I made the rosette by just wrapping a piece of trim into a rose and securing the shape with hot glue.

I've stitched and finished a lot of freebies over the years, and you can check them out by clicking on the "freebie" label at the end of this post or on the right sidebar. I always provide a link to the freebies I show, but as these posts go back years, I can't guarantee all the links are still active. However, here are some really cute Christmas freebies that are on my to-stitch list. All the links are active as of 27 July 2018.

Very pretty "NOEL" and "Merry Christmas" . These are elegantly simple and lovely when stitched up.

A cute Santa design that would lend itself very well to color conversions. Hmmm...

Another "Merry Christmas" in a classic style.

Adorable Christmas House. I have so many ideas for customizing this!

Stitcher's Tree. Another elegant design that invites experimenting with color.

A joyful Christmas Ball. I really need to do this one for my "JOY" collection.

Gorgeous Candy Cane. Don't let the fuzzy chart fool you, this stitches up beautifully.

Graceful Stag's Head

A beautiful Cardinal bringing the Christmas mail.

And finally, a cute Santa Face made up of squiggles. 

Now, then! That's a dozen freebies--hopefully some you haven't seen--to keep you busy! Enjoy!

26 July 2018

Christmas in July: Choosing a Quiet Christmas, Part 2

Welcome back! Today I want to share some of the things I have done and do every year to make sure we have the quiet Christmas we want. As I said in yesterday's post, these ideas may not work for you exactly like they work for me, but they may help you come up with your own solutions. If you missed yesterday's post, you may want to scroll down and catch up.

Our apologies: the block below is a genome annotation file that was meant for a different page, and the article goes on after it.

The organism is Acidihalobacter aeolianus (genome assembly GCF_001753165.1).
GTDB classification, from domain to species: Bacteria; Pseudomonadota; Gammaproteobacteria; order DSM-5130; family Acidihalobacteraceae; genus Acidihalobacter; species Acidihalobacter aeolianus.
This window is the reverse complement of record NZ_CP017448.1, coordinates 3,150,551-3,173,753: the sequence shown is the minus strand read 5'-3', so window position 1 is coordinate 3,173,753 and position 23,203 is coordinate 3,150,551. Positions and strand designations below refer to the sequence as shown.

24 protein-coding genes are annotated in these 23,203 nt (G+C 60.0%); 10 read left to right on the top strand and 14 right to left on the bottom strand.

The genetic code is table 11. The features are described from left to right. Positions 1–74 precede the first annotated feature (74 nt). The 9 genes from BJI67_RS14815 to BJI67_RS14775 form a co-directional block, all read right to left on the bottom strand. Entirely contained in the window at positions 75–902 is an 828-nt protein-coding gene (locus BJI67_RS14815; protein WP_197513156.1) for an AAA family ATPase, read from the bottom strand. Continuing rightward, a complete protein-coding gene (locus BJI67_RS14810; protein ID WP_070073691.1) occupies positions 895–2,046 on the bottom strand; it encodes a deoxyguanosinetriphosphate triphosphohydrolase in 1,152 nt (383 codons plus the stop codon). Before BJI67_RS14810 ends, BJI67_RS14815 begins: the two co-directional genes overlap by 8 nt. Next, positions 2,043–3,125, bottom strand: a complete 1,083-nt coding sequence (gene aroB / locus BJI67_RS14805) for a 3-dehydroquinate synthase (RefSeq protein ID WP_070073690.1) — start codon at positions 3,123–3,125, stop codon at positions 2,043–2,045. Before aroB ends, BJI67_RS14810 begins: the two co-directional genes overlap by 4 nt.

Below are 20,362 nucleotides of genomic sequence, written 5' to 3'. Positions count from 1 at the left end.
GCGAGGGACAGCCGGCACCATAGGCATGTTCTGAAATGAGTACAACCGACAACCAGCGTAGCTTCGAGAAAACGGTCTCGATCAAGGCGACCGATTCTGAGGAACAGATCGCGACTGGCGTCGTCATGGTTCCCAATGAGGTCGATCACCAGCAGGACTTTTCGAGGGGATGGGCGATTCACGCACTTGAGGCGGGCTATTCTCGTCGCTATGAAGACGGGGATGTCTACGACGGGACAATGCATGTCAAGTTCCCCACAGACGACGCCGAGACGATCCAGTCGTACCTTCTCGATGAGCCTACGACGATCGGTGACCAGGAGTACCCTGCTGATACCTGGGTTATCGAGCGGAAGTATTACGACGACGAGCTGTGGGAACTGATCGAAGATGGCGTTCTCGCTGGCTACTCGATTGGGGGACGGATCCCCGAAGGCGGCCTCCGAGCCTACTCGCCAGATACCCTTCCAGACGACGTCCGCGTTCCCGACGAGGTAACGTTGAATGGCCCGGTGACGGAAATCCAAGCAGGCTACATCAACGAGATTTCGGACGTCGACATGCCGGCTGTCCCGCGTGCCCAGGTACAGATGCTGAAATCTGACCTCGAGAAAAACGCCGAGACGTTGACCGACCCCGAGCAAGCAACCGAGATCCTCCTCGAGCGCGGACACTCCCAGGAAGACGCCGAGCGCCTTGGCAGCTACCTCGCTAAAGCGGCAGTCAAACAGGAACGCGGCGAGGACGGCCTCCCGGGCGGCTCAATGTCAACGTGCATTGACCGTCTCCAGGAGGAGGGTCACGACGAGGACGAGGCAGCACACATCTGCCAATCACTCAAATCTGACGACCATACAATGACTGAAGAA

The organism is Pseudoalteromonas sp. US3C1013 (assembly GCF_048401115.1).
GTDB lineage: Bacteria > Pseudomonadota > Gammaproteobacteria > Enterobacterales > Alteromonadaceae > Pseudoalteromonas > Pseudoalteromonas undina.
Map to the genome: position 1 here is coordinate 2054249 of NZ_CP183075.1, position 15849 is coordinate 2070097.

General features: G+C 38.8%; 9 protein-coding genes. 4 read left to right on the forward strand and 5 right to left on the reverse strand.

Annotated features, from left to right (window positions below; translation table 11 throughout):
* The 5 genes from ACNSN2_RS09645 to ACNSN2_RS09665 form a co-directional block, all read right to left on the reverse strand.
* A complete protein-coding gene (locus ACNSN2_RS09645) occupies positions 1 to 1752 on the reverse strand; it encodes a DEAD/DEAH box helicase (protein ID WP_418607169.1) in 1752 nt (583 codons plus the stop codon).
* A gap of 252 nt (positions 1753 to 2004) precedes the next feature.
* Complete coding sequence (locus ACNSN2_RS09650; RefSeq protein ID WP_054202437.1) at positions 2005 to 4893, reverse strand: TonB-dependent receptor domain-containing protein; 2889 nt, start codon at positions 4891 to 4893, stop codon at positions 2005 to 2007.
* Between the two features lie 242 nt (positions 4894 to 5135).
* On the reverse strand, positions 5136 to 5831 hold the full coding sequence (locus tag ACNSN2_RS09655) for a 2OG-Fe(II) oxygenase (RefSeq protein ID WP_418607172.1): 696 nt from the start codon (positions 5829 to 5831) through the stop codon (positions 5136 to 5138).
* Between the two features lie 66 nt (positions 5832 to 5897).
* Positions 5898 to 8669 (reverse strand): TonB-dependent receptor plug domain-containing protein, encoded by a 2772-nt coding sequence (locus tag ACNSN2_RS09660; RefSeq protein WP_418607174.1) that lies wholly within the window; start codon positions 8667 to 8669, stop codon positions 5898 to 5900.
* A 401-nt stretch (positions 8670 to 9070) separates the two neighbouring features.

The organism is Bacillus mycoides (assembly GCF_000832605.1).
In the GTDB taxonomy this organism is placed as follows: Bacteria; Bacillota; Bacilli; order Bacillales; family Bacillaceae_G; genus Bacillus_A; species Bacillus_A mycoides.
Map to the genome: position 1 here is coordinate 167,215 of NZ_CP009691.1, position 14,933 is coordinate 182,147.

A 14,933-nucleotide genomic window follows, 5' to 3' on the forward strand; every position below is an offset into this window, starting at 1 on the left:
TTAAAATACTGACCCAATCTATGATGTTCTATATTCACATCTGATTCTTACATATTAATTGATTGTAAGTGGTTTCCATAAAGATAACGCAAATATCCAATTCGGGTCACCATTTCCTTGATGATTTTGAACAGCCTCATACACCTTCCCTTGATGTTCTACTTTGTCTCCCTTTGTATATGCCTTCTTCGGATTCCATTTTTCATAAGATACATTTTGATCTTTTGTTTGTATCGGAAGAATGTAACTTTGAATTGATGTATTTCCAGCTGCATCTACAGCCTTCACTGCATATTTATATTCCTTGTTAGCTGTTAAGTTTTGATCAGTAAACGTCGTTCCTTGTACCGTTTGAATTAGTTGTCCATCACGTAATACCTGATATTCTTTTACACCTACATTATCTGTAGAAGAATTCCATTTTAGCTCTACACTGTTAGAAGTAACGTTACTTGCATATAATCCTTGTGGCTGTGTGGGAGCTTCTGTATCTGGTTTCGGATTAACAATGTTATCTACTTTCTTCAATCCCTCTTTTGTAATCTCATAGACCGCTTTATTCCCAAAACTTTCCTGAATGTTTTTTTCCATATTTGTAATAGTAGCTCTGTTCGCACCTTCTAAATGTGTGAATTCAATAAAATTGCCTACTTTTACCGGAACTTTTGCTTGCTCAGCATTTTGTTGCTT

The things I do fall into three broad categories that I think cover the main sources of holiday stress.

1) Set boundaries
2) Scale back
3) Shop early

Set boundaries.
Setting boundaries can apply to so many things during the holiday season, but let's face it: one of the main sources of holiday stress is family. I only want to touch on this lightly because it can be a sensitive subject, but I think it's important to admit that the three things that make families go bonkers are weddings, funerals, and... Christmas. There are so many people who dread the holidays because it means a lot of interaction with family members who are not easy to get along with. Let me say up front, I'm not talking about people with legitimate mental or physical health issues. I'm talking about family members who are just plain ornery, as we say in Texas. You know who I'm talking about. Allow me to offer up a couple thoughts.